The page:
May 17 at City Hall Amphitheater was a night filled with smoke and lots of people, who all came to see Lupe Fiasco perform less than a week before the release of his new Food & Liquor 2: The Great American Rap Album. A week later I am finally able to get this review finished, and I apologize for that severe time lapse. To be honest, the show happened to be at the tail-end of a slew of events that were being covered for the blog and then I had a birthday and all the while was a little conflicted about how I felt about this show. I am more of a fan of small crowds, unless we are in a festival situation where crowds can disperse. City Hall Amphitheater is vast; there are three levels for a standing audience in the main area, with other side wings on the lower and ground levels. I’m sure you could get lost there if you tried, it’s a maze. But in the end, Lupe Fiasco is a hard-working, young musician and whose devoted fanbase is who I was sharing the evening with - even if it seemed like they were just a bunch of drunk babies and wealthy debutantes. He's a star: of course he was going to draw a massive crowd. And good for him. His unabashedly public display of political views about the Occupy Wallstreet movement and openly expressing his negative opinion of President Obama is commendable, given the respect and grace with which he is able to express those opinions.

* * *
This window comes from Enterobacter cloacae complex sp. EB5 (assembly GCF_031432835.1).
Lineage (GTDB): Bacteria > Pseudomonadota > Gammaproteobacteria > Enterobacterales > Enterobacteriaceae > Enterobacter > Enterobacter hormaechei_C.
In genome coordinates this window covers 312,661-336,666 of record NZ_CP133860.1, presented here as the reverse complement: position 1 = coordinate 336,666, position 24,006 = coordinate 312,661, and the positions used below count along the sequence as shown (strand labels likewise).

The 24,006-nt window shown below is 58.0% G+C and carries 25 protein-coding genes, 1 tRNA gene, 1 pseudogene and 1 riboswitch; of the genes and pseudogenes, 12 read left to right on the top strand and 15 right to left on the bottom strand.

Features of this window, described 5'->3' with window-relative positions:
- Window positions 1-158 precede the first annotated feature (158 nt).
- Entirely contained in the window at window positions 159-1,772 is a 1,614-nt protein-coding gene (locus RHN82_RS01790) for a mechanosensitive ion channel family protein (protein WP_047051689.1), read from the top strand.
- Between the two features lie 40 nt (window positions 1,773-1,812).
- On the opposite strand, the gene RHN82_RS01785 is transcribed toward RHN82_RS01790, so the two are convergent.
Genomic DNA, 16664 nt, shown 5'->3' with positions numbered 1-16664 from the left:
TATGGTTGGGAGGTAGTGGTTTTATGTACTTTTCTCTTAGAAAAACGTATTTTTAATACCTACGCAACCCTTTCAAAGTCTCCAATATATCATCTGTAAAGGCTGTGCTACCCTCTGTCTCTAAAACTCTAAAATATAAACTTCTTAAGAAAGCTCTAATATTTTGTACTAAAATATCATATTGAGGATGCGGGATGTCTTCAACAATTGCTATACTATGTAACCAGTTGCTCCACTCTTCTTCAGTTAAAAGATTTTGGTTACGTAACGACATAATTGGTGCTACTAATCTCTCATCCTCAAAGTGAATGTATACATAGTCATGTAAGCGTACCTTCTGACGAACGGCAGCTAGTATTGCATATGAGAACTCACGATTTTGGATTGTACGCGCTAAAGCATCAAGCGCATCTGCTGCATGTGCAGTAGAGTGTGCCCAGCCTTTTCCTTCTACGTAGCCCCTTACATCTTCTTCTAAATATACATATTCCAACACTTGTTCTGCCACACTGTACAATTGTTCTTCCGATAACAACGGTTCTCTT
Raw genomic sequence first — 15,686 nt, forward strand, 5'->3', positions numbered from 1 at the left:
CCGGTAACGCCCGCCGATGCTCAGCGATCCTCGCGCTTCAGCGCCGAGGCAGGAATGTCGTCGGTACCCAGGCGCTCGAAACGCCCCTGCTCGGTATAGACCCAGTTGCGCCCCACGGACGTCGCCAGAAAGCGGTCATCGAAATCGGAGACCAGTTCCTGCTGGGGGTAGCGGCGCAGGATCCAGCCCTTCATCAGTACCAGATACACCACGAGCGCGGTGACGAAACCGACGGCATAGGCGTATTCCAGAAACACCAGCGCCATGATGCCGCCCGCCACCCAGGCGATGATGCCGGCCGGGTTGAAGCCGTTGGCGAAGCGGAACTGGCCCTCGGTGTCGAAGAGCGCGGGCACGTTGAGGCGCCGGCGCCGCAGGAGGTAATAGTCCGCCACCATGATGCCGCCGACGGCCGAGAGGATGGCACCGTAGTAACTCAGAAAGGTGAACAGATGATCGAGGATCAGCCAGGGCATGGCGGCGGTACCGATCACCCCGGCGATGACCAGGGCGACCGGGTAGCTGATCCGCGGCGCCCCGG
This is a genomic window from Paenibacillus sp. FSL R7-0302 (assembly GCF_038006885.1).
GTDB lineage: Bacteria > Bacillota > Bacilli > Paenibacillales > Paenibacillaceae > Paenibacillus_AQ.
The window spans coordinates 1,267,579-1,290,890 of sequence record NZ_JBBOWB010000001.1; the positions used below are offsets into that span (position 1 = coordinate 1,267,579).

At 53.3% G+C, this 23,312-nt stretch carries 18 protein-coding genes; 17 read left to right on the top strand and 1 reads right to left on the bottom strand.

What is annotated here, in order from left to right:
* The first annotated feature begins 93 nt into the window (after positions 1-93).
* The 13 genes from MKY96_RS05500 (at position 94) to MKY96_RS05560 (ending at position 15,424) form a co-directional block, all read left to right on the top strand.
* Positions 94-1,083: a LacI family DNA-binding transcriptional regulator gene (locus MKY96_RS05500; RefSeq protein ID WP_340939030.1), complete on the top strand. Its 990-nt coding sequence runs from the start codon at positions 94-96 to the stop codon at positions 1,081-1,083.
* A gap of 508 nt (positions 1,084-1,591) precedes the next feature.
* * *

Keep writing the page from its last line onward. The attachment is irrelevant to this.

Having time to ruminate, I realized this particular review was an ideal time to reconnect with the focus I try to bring to my writing through this abstract idea of "the experience," and more importantly where that experience takes me after it has concluded. I'm not writing here to aggrandize a form of popular entertainment, I'm writing to chronicle the experience and pull out some poignant, journalistic observations so that the context of live music in Denver comes alive. Luckily for you, that context is also somewhat colored by the lens that is provided by my brain, which makes everything less robotic. But, it would be neat to see a little "Concerted Effort" robot at local venues: ideally it would be waterproof for all the spilled drinks and would be able to use stairs.